A prospective, randomized clinical trial of cyclosporine reduction in stable patients greater than 12 months after renal transplantation
University of Alabama at Birmingham, Birmingham, Alabama, United States Transplantation
(Impact Factor: 3.83).
06/2003; 75(9):1501-5. DOI: 10.1097/01.TP.0000061606.64917.BE
For stable kidney-transplant recipients receiving triple drug therapy with cyclosporine (CsA), prednisone, and mycophenolate mofetil (MMF), it remains unclear what is the optimal dose of CsA beyond the first 6 to 12 months after transplantation. Complete CsA withdrawal has been associated with a significant incidence of acute rejection and, in some studies, chronic rejection as well.
We performed an open, prospectively randomized, controlled clinical trial to determine whether CsA could be safely reduced by 50%. At 1 year or more posttransplant, 64 patients were randomized to either continue their stable-maintenance CsA dose (control group, n=32) or to lower their CsA dose by 50% over a 2 month period (CsA reduction group, n=32). All patients had stable renal-allograft function at the time of enrollment.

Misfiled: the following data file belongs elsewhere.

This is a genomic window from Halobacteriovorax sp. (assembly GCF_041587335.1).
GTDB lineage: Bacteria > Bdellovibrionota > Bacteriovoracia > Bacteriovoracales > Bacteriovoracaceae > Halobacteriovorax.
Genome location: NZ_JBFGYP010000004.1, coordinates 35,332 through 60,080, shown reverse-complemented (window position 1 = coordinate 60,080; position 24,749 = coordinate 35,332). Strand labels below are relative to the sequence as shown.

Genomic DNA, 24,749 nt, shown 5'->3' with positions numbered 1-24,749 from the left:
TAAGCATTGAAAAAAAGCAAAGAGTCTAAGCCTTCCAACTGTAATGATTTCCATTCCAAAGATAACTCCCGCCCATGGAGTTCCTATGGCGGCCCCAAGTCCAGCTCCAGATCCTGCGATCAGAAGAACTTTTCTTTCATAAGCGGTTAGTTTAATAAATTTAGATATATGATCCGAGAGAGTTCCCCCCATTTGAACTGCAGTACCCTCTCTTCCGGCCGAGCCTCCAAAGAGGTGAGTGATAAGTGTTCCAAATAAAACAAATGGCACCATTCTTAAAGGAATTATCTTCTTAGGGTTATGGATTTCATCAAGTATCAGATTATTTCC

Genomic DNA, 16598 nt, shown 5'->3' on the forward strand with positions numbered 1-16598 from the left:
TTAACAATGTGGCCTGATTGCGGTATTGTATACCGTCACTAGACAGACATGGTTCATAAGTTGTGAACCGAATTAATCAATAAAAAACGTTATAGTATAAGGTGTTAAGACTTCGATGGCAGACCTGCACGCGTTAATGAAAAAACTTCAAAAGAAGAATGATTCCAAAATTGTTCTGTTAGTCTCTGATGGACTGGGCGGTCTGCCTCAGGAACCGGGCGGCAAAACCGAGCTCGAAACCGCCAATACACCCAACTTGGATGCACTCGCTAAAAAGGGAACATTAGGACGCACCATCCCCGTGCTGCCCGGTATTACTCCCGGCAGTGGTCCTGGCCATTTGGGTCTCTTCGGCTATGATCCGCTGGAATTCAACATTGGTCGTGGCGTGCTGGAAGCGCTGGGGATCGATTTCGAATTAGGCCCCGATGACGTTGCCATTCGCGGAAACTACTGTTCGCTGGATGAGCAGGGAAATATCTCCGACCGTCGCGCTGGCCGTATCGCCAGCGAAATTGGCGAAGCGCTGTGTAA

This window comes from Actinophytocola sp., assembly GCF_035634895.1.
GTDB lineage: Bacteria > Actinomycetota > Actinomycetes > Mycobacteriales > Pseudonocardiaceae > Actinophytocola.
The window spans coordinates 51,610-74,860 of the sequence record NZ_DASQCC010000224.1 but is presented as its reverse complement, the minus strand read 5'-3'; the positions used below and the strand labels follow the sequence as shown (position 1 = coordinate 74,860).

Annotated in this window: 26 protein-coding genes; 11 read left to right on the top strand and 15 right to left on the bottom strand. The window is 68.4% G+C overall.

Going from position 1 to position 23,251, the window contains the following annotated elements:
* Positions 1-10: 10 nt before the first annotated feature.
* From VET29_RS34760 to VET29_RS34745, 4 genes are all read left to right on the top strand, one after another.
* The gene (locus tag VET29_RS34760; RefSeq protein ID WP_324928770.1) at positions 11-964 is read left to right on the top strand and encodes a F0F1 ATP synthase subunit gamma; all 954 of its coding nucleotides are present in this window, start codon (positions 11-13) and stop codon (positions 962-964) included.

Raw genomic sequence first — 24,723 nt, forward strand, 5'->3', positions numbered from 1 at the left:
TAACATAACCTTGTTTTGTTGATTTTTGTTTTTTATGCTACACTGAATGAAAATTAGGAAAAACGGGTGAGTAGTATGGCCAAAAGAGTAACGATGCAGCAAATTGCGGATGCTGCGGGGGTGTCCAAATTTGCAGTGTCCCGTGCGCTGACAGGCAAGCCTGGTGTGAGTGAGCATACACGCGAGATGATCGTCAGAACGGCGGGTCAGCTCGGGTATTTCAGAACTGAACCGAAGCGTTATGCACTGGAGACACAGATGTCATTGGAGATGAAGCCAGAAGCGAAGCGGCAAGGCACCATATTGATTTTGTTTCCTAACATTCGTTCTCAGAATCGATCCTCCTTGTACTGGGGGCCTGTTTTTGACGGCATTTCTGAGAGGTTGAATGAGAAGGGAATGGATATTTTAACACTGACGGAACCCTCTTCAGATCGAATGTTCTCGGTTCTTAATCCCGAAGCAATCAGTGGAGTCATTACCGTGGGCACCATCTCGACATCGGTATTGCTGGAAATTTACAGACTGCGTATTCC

Within 6 months of randomization, no episode of acute rejection or graft loss occurred in either group. Patients in the CsA reduction group had a slight but significant increase in their glomerular filtration rate and a trend towards lower serum creatinine. There was also a significant decrease in mean systolic blood pressure, triglycerides, and serum uric acid levels in the CsA reduction group. No significant changes in any of these parameters were observed in the control group.
This study suggests that a strategy consisting of a 50% CsA reduction is safe and is not associated with the increased risk of acute rejection observed in CsA withdrawal studies. It also has the potential to improve short-term allograft function and appears to reduce cardiovascular risk factors such as hypertension and hyperlipidemia.
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